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Restaurants & Bars 6

Indian Creperie in Greenwich Village

michelleats | Nov 6, 201102:39 PM

Photos here:

FINALLY. There's genuinely great dosa in Greenwich Village! I've been waiting for it for years. As much as I like Thiru's NY Dosas cart -- previously the *only* option for dosa in Greenwich Village, outside of my own kitchen -- Thiru's dosas and vada have never been in any danger of being the best in this city. Enter Indian Creperie, a tiny, narrow, newish restaurant on the south side of Bleecker St., between MacDougal and Sixth Ave.

This fast and friendly little place offers traditional dosas (plain, masala, Mysore masala) and traditional idli, vada and utthapam, as well as a few unusual options -- or ones I'm not used to seeing, at least: Kerala beef dosa, Amul brand cheese dosa (described as being "stuffed with Indian cheddar"), chicken chettinad dosa, and shrimp chili dosa.

At a recent meal -- my third since it opened a month or two ago; clearly I like the place! -- my dining companion and I had my usual: medu vada and masala dosa. The freshly fried vada were soft, not overly greasy, fluffy without being insubstantial, and nicely seasoned with curry leaves and chili.

Dosas -- even the non-paper dosas -- were gorgeously thin, hardly greasy at all, and filled with a fairly well made standard issue masala filling of potatoes, channa dal, onion, dried red peppers, mustard seed.

The sambar served with both the vada and dosa was surprisingly good, not overly thick with toor dal as it was the first time I had it by delivery. Indian Creperie's house recipe doesn't seem to include much tamarind, but it does consistently include drumstick vegetables (a.k.a. moringa), carrots, potatoes and I think a bit of tomato. I don't really like or eat much coconut chutney or spicy tomato chutney, which also come with vada and dosa orders, but from what I've tried, the versions here seem to be standard issue. I think most fast-food type Indian restaurants buy the same frozen coconut chutney and doctor it to greater or lesser degrees. Saravanaa's adds a tadka of fried curry leaves, red chilis, black mustard seed and sometimes urad dal. Indian Creperie doesn't seem to add anything except possibly black mustard seed.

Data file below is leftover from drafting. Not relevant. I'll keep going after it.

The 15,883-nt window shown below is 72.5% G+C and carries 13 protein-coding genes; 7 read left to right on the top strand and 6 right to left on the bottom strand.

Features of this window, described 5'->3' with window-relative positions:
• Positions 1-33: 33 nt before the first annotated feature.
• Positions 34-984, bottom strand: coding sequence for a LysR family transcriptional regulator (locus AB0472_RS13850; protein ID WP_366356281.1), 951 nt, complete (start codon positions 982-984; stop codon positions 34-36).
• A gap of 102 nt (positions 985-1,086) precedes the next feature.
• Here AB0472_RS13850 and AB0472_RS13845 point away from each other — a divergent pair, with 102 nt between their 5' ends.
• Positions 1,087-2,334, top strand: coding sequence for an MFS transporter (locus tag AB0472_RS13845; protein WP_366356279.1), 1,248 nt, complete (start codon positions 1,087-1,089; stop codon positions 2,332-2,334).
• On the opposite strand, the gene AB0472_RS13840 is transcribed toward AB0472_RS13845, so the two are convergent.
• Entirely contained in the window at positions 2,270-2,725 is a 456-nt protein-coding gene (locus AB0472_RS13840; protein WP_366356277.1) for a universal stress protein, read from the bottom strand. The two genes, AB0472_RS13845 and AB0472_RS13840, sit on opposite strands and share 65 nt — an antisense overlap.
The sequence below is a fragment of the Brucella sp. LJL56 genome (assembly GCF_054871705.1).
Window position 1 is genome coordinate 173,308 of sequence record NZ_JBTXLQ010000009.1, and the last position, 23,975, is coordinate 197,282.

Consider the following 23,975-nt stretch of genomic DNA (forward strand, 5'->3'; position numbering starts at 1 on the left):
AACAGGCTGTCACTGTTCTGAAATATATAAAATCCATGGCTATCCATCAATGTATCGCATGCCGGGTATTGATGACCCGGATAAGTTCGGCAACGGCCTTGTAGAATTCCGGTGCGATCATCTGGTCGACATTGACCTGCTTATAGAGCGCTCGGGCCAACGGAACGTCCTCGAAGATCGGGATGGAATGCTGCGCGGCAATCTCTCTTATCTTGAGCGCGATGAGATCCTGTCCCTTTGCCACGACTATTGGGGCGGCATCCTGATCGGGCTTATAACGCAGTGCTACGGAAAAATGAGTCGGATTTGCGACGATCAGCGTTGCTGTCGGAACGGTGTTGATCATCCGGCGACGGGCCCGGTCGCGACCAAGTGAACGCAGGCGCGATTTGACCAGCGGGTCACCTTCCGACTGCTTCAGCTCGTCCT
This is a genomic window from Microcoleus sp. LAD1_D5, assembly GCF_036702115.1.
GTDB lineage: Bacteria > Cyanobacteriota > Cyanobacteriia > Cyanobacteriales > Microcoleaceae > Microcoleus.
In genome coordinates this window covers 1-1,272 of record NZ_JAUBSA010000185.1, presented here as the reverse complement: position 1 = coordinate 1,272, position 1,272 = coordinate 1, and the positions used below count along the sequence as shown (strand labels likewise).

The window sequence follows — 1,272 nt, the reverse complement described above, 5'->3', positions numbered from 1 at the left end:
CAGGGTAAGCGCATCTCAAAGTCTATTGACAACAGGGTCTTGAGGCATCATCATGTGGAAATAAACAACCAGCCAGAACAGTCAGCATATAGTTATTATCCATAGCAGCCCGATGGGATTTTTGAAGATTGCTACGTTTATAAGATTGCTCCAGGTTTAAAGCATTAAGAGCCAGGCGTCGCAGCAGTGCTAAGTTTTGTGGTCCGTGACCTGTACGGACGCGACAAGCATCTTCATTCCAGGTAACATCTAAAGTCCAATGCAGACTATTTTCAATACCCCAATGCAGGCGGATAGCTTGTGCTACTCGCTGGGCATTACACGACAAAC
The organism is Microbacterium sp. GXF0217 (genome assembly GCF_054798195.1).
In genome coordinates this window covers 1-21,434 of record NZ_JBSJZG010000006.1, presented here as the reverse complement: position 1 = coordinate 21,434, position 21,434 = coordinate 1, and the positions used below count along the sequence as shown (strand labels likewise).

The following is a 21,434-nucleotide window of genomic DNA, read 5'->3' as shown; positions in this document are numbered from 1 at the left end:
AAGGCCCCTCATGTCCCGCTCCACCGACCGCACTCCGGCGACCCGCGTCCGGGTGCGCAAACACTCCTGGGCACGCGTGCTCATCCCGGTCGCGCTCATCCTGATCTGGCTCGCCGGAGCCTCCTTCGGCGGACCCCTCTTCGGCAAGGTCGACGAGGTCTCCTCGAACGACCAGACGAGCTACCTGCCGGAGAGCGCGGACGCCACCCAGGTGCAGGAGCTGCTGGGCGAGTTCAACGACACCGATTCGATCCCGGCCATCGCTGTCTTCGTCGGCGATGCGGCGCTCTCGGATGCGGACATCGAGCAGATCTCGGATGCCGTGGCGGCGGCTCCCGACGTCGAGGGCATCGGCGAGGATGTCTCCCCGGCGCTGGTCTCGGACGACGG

So the question all NYC south Indian food fanatics must be wondering: Is Indian Creperie better than Saravanaa Bhavan, that well loved international chain and standard bearer of south Indian cuisine in NYC? Yes and no. The dosas, themselves, are better, or at least more to my taste. I occasionally have slightly burnt dosas at Saravanaa, a kitchen that isn't as open or small scale as Indian Creperie's. Indian Creperie hasn't served me a burnt dosa, yet, and they are thin, well balanced and less greasy than Saravanaa's (or Tiffin Walla's or Pongol's). Vada are more traditional (slightly denser) than Saravanaa's, which has gone the airy, light Tiffin Wallah route, and they very well made, while sambar at the two restaurants is usually about on par. I must say that Saravanaa's has the masala filling that's more to my personal tastes (and less Brahmin friendly), with a higher ratio of browned, flavorful onion, coriander leaves and other add-ins.

Whatever slight edge Saravanaa's might have is completely irrelevant for my purposes, though. It's not in Greenwich Village and a short walk from home for me; Indian Creperie is. I suspect I'll be doing more than my fair share to keep this wonderful new restaurant open.

81 Lexington Ave, New York, NY 10016

Tiffin Wallah
127 E 28th St, New York, NY 10016

Saravanaa Bhavan
413 Amsterdam Ave, New York, NY 10024

Indian Creperie
190 Bleecker St, New York, NY 10012

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